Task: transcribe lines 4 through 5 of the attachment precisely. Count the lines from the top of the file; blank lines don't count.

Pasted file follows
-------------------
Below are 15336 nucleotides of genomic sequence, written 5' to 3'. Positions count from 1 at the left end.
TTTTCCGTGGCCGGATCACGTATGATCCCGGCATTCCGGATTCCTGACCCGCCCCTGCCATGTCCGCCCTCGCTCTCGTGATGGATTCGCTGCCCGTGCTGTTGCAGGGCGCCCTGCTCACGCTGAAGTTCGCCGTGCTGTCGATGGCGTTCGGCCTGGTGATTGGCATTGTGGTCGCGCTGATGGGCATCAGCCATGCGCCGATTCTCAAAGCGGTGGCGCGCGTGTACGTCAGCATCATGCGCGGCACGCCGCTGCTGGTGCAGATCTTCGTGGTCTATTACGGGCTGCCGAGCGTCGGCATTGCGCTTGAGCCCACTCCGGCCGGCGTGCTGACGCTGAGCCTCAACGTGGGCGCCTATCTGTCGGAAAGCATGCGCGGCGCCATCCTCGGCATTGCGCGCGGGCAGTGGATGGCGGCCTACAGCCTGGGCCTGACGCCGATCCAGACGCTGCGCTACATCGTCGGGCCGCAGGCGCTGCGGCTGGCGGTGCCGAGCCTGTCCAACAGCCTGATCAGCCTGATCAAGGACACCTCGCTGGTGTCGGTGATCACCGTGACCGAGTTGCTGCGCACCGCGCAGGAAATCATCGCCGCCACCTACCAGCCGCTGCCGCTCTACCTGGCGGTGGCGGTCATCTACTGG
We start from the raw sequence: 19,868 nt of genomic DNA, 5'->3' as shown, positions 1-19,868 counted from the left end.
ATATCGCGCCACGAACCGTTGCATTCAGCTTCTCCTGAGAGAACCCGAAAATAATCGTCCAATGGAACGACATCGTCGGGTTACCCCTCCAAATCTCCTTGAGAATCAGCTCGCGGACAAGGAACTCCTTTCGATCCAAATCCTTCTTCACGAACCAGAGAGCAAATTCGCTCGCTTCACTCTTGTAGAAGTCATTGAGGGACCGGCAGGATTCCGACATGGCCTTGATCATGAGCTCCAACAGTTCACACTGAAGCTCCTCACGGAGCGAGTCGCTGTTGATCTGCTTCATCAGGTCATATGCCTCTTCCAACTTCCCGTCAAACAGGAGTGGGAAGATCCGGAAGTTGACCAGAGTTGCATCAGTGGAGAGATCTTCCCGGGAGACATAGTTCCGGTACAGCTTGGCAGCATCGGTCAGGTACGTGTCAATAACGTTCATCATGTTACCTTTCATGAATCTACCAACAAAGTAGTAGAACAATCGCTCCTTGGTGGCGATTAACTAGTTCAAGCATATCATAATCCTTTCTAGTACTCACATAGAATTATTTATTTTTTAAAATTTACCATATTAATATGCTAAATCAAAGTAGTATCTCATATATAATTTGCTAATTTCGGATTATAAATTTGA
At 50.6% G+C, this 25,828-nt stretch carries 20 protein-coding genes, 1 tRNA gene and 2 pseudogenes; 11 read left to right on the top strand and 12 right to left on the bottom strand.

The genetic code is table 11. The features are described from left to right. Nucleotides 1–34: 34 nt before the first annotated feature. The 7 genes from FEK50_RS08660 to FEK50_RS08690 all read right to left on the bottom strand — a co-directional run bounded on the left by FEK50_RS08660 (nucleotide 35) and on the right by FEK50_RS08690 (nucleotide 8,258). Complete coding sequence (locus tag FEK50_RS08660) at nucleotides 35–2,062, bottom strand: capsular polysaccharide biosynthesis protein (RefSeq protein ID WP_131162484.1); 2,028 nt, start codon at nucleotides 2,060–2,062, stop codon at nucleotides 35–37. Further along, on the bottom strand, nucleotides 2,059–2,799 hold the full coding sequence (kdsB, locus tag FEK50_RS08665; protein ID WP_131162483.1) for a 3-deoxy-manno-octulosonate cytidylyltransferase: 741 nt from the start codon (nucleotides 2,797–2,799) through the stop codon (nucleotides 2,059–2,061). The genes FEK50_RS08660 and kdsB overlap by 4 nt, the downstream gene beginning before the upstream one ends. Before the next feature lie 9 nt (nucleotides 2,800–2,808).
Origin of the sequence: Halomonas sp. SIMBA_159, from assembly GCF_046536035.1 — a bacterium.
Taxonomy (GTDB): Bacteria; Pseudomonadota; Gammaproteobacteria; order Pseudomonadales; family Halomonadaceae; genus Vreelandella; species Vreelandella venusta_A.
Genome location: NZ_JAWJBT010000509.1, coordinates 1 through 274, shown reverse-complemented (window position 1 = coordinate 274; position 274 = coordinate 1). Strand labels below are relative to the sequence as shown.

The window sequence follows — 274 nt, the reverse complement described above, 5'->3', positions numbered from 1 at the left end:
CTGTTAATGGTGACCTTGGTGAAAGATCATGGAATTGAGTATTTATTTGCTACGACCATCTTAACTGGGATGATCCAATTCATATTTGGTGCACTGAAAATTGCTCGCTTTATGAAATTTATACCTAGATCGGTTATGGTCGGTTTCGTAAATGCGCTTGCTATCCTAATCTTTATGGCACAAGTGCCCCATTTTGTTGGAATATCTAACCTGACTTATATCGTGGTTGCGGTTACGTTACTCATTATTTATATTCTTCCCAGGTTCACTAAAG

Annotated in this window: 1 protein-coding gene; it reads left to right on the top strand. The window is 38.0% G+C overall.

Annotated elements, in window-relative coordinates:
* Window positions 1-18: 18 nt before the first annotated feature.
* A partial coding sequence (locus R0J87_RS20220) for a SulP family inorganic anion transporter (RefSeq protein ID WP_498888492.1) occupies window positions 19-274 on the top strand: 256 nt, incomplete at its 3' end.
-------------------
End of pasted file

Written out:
ATATCGCGCCACGAACCGTTGCATTCAGCTTCTCCTGAGAGAACCCGAAAATAATCGTCCAATGGAACGACATCGTCGGGTTACCCCTCCAAATCTCCTTGAGAATCAGCTCGCGGACAAGGAACTCCTTTCGATCCAAATCCTTCTTCACGAACCAGAGAGCAAATTCGCTCGCTTCACTCTTGTAGAAGTCATTGAGGGACCGGCAGGATTCCGACATGGCCTTGATCATGAGCTCCAACAGTTCACACTGAAGCTCCTCACGGAGCGAGTCGCTGTTGATCTGCTTCATCAGGTCATATGCCTCTTCCAACTTCCCGTCAAACAGGAGTGGGAAGATCCGGAAGTTGACCAGAGTTGCATCAGTGGAGAGATCTTCCCGGGAGACATAGTTCCGGTACAGCTTGGCAGCATCGGTCAGGTACGTGTCAATAACGTTCATCATGTTACCTTTCATGAATCTACCAACAAAGTAGTAGAACAATCGCTCCTTGGTGGCGATTAACTAGTTCAAGCATATCATAATCCTTTCTAGTACTCACATAGAATTATTTATTTTTTAAAATTTACCATATTAATATGCTAAATCAAAGTAGTATCTCATATATAATTTGCTAATTTCGGATTATAAATTTGA
At 50.6% G+C, this 25,828-nt stretch carries 20 protein-coding genes, 1 tRNA gene and 2 pseudogenes; 11 read left to right on the top strand and 12 right to left on the bottom strand.